Next week: The unluckiest kids in the neighborhood
Tweetable: Summer is here and “I’m bored” should be two of the most thrilling words children say to us–here’s why. Click to Tweet
Jun 15, 2015 | trust
“Nothing affects the environment of a child so much as the unlived life of a parent”. –Carl Jung
I saw that quote in Laurie Beth Jones’ book, The Path. Ms Jones gave permission to use her ideas in this post.
Where or how do you see your “unlived life” played out in your relationship with your child?
Use this exercise to help you take time to gather your thoughts– maybe write them down.
1. Think back to your own childhood. What were your parents’ (and other key relatives) unlived lives? Their dreams? Some people may not know. Perhaps their parents never spoke about having dreams. For example, did your parents think that people don’t deserve dreams? Or that such things are not meant to be shared? Or that you never cared enough to ask? Or that your parents didn’t trust you enough to share their deepest thoughts with you?
- How has this affected your life?
Your own dreams
3. What are your dreams for your life? What is your unlived life? If you do not know, why do you think that is so?
Your child’s future
4. How is your unlived life affecting the expectations and dreams you have for your children?
- Now go and ask your children, “What are your dreams for yourself? What do you love to do?”
- Pay close attention to whatever information you gather about the child’s desires or talents. What action steps do you want to take in order to increase your support for the child’s unique potential?
Next week: The gift of boredom
Tweetable: How is your unlived life affecting the expectations and dreams you have for your children? Click to Tweet
Jun 8, 2015 | Attachment
We’re all raised in families, communities and even entire cultures that barrage us with messages about what they want from us. “Get married,” “Make money,” “Buy your own home.” We usually forget when and how we first received these messages about what we’re supposed to do with our lives, just as we forget when and how we learned to eat with a fork. —Barbara Sher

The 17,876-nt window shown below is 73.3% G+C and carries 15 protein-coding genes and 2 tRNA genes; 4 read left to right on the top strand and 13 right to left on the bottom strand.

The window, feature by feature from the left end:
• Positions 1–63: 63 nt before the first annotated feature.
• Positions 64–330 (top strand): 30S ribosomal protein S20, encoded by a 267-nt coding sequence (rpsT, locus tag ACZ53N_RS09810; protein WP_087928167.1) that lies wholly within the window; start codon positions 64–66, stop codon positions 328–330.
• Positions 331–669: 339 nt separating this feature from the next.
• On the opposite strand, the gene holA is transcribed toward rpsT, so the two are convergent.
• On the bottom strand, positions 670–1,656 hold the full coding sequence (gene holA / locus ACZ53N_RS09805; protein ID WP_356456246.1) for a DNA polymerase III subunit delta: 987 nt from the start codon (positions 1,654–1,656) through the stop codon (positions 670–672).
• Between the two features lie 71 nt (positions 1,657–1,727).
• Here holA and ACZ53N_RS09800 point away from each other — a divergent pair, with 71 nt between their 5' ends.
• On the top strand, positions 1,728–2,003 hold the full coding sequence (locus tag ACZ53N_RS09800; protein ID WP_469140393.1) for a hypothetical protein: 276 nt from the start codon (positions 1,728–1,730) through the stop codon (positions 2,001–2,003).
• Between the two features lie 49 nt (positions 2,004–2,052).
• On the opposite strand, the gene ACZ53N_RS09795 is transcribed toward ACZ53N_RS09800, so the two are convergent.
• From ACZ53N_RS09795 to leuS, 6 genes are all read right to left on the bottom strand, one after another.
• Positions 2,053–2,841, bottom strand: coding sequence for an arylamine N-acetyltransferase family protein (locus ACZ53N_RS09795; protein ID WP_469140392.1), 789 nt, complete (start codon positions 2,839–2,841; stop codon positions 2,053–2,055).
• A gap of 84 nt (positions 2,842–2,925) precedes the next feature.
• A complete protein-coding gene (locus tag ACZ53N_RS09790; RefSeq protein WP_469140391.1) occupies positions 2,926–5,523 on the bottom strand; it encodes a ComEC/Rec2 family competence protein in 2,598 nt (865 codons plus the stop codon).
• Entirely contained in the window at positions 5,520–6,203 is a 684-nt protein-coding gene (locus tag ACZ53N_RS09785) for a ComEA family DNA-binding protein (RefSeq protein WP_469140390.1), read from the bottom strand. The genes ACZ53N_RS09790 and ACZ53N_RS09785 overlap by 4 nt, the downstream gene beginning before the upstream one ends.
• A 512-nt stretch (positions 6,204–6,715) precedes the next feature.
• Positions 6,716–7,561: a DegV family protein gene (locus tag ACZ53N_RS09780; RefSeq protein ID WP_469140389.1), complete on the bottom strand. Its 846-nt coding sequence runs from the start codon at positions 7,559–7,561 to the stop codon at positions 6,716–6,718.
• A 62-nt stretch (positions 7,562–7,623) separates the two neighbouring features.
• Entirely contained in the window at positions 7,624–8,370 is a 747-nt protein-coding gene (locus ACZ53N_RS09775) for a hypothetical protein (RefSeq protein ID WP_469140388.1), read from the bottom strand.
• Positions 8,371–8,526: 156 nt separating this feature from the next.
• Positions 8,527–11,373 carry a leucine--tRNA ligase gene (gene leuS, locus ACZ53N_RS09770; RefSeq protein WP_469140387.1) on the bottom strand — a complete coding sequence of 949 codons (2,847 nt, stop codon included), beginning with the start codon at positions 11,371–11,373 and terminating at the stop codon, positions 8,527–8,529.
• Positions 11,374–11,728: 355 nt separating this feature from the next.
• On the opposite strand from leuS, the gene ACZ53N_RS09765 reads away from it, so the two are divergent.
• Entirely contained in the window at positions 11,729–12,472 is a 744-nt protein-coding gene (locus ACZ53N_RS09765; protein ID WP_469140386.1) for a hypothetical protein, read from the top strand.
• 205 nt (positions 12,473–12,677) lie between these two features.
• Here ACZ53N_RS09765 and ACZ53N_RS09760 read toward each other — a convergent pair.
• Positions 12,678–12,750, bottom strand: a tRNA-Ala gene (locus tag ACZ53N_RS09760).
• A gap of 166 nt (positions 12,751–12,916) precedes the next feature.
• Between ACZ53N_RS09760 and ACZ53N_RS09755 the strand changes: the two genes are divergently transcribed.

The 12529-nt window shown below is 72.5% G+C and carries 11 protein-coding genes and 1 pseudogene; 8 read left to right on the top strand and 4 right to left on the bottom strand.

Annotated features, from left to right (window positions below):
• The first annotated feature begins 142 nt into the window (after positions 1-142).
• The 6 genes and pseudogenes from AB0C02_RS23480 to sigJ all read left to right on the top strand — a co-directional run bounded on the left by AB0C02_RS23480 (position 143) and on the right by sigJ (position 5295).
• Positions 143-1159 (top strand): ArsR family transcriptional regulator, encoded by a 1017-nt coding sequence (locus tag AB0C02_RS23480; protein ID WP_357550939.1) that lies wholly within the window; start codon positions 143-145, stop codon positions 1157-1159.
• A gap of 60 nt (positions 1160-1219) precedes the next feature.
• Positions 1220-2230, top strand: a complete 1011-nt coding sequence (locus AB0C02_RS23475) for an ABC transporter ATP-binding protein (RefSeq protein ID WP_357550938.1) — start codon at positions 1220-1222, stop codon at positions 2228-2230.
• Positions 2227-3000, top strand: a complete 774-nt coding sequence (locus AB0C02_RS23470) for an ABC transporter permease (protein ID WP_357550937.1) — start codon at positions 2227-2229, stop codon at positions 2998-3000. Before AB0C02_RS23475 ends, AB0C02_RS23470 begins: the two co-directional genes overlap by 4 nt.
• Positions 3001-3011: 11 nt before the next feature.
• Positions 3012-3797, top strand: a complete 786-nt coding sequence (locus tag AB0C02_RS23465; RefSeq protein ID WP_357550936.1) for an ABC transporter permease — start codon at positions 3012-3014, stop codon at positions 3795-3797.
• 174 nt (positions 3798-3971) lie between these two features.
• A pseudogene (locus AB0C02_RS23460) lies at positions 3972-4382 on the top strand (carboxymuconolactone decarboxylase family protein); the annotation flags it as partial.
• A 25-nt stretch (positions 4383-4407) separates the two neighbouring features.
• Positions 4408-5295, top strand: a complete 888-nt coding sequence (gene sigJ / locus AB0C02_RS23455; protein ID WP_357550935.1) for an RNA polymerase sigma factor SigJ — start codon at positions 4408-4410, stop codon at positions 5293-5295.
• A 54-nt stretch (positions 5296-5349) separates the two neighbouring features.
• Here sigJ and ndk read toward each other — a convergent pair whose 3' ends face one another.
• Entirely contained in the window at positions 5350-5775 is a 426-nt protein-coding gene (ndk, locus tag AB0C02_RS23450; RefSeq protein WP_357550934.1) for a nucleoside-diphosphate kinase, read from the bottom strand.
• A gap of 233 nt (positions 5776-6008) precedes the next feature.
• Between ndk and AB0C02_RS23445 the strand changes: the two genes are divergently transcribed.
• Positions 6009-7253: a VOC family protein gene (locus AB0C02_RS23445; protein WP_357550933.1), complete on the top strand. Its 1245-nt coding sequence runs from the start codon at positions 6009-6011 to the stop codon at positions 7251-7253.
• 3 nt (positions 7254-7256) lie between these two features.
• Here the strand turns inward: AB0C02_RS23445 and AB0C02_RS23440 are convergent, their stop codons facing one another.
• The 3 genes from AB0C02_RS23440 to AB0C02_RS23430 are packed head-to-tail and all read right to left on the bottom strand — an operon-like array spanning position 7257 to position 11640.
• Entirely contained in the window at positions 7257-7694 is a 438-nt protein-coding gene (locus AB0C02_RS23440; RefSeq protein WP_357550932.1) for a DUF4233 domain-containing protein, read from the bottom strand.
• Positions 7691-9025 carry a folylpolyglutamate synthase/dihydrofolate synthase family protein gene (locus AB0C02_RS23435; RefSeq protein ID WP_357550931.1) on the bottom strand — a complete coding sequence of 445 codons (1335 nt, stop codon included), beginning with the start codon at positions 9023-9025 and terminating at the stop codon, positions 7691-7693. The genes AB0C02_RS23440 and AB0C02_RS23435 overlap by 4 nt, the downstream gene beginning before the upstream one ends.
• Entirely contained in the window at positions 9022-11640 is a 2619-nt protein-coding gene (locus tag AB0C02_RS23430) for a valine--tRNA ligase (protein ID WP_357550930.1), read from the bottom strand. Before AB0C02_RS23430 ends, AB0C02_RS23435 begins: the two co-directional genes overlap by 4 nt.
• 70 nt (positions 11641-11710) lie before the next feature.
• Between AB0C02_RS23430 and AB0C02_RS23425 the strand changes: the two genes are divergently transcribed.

Think about the messages the children in your life are receiving.
Some kids are groomed from pre-Kindergarten to get into an Ivy League college. Their parents have decided that’s what success is– plus it gives them significant bragging rights to be used against other parents.
But Stanford last year accepted only 4% of its applicants. Most of those who applied met enough of the qualifications to think they had a chance at getting in, but the vast majority didn’t. What’s the result?
A setup for failure
96% of the kids who applied– primarily kids who are not used to failure– failed. What do they do then? We may have prepared them for the Ivy League, but we haven’t prepared them for failure. And failure is actually an important part of life.
Maybe this particular example doesn’t apply to you. You’ve never put such unrealistically high expectations on your daughter. You just want her to grow up, get married, have kids, and be happy.
But again– what if that’s your dream, not your daughter’s dream?
What if she would rather move to New York to be an actress than move to the suburbs to be a mom? How will you handle that?
Barbara Sher says, “Parents have their own dreams and it’s those dreams they’re pushing, not the child’s. In their heads, they have images of successful sons and daughters…children who are impressive—and secure.
“Very few parents have… the calmness of spirit to realize that the most practical thing any child can do is to find their own vision—and follow it.”